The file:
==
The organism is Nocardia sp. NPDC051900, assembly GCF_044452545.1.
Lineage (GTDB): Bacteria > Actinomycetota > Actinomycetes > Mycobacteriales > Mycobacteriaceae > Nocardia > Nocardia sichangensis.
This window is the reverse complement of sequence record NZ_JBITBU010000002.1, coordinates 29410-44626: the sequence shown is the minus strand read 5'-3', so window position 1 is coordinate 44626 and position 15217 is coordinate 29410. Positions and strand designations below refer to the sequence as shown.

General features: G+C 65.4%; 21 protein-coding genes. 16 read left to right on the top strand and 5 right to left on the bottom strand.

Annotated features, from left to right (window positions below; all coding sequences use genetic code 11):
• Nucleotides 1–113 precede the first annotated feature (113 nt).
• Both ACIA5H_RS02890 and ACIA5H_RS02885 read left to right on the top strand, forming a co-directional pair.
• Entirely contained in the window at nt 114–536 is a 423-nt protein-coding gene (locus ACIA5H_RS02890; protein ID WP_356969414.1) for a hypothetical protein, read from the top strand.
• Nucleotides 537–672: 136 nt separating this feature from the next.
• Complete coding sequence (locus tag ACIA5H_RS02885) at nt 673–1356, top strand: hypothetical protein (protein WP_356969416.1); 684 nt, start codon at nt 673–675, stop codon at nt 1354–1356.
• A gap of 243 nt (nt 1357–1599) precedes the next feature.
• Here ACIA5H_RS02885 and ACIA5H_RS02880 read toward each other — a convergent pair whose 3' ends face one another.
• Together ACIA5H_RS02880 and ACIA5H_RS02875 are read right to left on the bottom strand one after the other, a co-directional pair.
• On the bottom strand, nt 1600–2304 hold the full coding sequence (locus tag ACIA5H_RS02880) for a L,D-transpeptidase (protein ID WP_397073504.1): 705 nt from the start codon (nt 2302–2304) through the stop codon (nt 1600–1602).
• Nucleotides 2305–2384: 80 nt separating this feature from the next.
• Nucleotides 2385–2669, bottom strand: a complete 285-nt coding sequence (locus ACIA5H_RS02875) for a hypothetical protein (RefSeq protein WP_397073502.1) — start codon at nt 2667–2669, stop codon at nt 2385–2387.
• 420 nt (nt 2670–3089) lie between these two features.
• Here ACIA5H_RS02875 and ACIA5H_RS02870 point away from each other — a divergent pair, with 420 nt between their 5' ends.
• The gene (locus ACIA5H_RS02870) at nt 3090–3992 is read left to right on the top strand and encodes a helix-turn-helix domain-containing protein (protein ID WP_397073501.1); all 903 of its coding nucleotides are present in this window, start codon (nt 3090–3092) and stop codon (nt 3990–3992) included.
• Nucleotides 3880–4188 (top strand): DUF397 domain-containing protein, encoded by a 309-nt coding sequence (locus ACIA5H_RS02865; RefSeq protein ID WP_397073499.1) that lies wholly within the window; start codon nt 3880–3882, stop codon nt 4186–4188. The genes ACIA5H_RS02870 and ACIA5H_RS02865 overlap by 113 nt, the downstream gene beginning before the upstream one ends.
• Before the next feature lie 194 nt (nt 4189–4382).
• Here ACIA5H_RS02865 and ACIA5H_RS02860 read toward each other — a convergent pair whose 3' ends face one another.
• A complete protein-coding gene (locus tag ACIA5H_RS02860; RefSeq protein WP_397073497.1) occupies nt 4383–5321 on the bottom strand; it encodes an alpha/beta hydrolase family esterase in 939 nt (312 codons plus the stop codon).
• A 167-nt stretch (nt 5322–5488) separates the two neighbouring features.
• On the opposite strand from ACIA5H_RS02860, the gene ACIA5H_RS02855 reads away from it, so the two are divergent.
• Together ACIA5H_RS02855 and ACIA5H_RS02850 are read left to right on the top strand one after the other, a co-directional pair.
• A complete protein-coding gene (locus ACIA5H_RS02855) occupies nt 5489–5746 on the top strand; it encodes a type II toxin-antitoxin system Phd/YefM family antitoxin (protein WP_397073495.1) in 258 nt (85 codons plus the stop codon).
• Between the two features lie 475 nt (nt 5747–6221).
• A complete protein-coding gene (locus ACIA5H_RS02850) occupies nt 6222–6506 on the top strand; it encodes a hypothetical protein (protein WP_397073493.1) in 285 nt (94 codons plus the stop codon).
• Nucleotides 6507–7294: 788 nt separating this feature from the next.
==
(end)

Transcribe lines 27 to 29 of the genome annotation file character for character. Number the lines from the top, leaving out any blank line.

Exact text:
• A complete protein-coding gene (locus ACIA5H_RS02855) occupies nt 5489–5746 on the top strand; it encodes a type II toxin-antitoxin system Phd/YefM family antitoxin (protein WP_397073495.1) in 258 nt (85 codons plus the stop codon).
• Between the two features lie 475 nt (nt 5747–6221).
• A complete protein-coding gene (locus ACIA5H_RS02850) occupies nt 6222–6506 on the top strand; it encodes a hypothetical protein (protein WP_397073493.1) in 285 nt (94 codons plus the stop codon).